To address the ongoing home health care nursing shortage, Visiting Nurse and Hospice for Vermont and New Hampshire (VNH) has partnered with VNA Health System of Northern New England (VNAHSNNE) to offer registered nurse graduates a one-year Nurse Residency program. The purpose of the residency is to promote the development of competency and role transition from student to professional nurse, supporting the resident professionally, emotionally, and socially during the first year of clinical practice.
In rural areas, competing for an already depleted pool of available nurses’ leaves health systems constrained and many home health agencies, such as VNH struggling to find nurses. Nursing schools typically do not have a home health experience integrated into their curriculum, so many nurses coming out of school do not realize that home health nursing is a viable and rewarding career path. Home health is a unique specialty that promotes “top of license” practice given the independent nature of caring for people at home. It also has a direct and meaningful impact on the health and recovery of people where they want to be most, at home.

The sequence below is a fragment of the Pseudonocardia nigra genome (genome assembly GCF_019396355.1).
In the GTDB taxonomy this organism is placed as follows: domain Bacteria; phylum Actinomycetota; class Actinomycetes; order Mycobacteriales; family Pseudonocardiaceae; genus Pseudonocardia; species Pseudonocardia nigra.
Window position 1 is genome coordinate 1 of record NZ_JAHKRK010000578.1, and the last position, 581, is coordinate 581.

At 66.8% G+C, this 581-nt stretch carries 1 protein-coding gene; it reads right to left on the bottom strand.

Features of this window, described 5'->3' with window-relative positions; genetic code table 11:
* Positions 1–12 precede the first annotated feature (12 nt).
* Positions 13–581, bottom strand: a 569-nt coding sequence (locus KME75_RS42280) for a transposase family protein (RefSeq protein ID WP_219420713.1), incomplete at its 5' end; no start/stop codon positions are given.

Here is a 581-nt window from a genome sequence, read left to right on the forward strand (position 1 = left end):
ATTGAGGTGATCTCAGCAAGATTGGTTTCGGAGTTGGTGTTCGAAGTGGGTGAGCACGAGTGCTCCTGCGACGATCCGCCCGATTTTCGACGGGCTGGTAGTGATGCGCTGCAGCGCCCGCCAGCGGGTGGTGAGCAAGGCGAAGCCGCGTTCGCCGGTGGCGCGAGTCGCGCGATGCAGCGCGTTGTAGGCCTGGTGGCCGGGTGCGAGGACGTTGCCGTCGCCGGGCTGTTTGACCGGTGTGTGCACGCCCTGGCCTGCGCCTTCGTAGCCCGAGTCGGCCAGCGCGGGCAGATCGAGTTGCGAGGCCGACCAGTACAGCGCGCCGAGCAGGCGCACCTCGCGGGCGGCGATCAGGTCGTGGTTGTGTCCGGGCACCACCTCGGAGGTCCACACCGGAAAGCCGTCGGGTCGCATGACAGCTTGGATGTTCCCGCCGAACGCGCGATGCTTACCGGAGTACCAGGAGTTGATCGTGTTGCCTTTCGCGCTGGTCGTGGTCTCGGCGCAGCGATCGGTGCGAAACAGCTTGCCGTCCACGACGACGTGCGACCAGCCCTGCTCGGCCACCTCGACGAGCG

“I am excited to expand our nurse residency program this year and bring more nurses into the incredible practice of home-based care. Home care allows you to truly focus on the one person in front of you, understand their health goals, and directly impact their progress where it matters most, at home,” said Johanna Beliveau, President and CEO of VNH.
By working with local nursing schools to offer home health experiences, VNH hopes new graduate nurses will look to home health as a career option and is planning on increasing the number of new graduates hired this year. In the clinical experience, the student works under the direct supervision of a nurse mentor and is given the opportunity to apply the nursing process to patient care in the home environment. Amanda Fay, MSN, RN, Manager Clinical Education and Evidence-Based Practice at VNH explains the importance of debriefing with students after the experience to help them connect what they saw in the home with what they learned in school. “I always explain that what they learned in their medical surgical class applies to care that you do in the home as much as the hospital setting,” said Fay.
Providing care to patients in their home means less stress on our hospitals. Giving new nurses the opportunity to learn about the growing field of home health care will help to meet the rising demand for healthcare throughout our region.